Soda is also everywhere in vending machines, even in places that claim to promote good health like my local YMCA (which I found both surprising and hypocritical). Soda may have been removed from many school vending machines, but its presence still lingers. I happened to be at a function held at a private school for children who have behavioral, developmental, and other learning disorders and there were Pepsi-sponsored signs everywhere in the gymnasium. The last thing these children (or any children) need is soda.
I admit that I was a soda drinker for many years. I didn’t grow up drinking it regularly, but once I left home and was a broke college student, it was the cheapest beverage I could find (other than my city tap water…which probably would have been a safer choice in hindsight). I knew it was bad for me, because my mom never had it in the house, but all my friends drank it and it was cheaper than bottled water or juice so I started drinking it. Then I started craving it, and I couldn’t live without it.
When I met my husband, he was also a soda drinker (primarily diet soda), so we both drank it. And we both gained weight. I was aware that soda makes you gain weight and sure enough, anytime I went “off” of soda for a week I would lose 5 pounds or so. But it was such a habit I started back up again. I didn’t drink soda when I was pregnant or nursing either time, but picked it up again as soon as I stopped nursing my second child (which is also when I began to gain my weight). It’s funny how many of us won’t drink soda or other “bad” things when we are pregnant or nursing for fear of exposing our babies to these chemicals but we have no qualms about exposing our own bodies to them on a regular basis. I’m just saying.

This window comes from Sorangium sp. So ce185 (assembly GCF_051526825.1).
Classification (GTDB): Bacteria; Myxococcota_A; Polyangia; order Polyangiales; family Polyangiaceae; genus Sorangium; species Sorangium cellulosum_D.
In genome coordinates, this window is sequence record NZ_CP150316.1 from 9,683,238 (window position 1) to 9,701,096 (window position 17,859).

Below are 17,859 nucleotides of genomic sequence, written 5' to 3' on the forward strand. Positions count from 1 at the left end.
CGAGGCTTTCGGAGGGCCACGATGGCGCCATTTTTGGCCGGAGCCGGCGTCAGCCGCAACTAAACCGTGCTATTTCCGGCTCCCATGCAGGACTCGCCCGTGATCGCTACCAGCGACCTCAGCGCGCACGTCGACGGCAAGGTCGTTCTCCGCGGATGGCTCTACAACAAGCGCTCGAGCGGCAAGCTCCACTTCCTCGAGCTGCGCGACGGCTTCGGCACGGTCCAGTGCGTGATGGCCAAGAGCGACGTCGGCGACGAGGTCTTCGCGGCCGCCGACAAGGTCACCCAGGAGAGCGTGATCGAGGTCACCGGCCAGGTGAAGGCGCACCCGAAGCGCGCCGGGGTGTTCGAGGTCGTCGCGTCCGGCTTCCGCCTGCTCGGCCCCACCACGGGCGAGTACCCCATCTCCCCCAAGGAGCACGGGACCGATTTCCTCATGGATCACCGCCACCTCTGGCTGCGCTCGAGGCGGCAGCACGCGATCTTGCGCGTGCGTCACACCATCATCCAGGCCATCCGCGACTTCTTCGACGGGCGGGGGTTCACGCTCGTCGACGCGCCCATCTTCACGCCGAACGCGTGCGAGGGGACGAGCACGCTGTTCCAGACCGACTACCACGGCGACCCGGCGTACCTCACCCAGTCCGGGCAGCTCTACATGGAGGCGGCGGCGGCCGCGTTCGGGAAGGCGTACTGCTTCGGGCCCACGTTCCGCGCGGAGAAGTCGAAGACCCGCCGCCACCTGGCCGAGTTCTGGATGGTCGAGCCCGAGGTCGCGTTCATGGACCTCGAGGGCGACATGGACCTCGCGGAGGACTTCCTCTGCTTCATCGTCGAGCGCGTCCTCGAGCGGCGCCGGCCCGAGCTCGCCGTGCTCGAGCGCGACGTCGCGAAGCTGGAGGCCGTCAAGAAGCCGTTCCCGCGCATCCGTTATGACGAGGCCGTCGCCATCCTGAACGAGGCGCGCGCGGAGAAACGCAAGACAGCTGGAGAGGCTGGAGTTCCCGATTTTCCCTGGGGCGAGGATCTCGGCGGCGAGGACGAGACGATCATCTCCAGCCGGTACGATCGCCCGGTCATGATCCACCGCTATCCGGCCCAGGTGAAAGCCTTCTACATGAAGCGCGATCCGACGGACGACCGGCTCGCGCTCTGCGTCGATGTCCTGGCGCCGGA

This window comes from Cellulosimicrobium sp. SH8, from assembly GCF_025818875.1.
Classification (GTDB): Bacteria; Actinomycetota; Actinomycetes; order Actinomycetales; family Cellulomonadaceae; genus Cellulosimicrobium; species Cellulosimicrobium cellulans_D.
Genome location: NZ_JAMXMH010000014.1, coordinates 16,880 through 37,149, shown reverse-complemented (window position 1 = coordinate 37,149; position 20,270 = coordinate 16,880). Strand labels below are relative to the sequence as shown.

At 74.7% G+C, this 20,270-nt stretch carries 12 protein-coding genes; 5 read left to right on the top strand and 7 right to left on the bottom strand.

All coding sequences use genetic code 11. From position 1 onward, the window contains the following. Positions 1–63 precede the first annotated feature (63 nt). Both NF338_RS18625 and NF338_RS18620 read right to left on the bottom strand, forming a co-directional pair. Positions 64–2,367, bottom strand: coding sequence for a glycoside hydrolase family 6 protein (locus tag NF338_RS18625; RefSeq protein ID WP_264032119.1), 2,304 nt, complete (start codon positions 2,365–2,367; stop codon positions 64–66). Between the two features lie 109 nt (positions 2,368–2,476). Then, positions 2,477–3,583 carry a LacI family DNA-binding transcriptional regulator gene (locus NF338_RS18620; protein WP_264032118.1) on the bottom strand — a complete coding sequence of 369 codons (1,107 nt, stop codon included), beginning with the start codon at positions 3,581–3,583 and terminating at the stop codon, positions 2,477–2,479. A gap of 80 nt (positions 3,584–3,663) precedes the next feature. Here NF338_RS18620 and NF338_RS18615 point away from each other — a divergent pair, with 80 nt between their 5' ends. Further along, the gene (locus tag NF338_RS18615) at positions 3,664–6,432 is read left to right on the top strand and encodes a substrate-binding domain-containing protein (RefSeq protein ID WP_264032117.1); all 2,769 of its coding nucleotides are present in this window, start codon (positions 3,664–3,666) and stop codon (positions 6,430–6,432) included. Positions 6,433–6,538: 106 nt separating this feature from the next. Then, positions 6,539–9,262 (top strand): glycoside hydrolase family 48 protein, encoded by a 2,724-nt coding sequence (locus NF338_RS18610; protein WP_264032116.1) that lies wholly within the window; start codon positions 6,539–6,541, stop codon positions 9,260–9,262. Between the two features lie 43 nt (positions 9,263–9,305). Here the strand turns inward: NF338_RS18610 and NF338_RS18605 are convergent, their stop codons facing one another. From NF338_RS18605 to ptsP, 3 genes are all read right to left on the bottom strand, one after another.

Anyway, the more I learned about health and nutrition, the more I knew I could not reach my goals while being a soda drinker. Other than the fact that soda is high in caffeine, here are several reasons why drinking soda interferes with the achievement of good health:
Soda contains high fructose corn syrup and other yucky stuff.
Regular soda contains a high amount of high fructose corn syrup (HFCS), which is one of the most dangerous forms of sugar. There have been so many studies about why is such an unsafe substance (although certain corn crop spokespeople claim it is no less safe than table sugar…which isn’t saying much by the way) that its producers are now marketing it as “corn sugar” to make it sound less chemical. Tricky, tricky. Regular sugar is extremely addictive on its own, but genetically modified, manufactured versions of it, which HFCS is, are even worse. HFCS has been linked to mercury contamination, has been proven in lab studies to cause more weight gain (and all of the diseases caused by that) than sugar, and has also been shown to perpetuate the growth of cancer. There are even more issues with HFCS but I think you get the picture. It’s bad, it’s not natural, it’s not healthy, don’t consume it.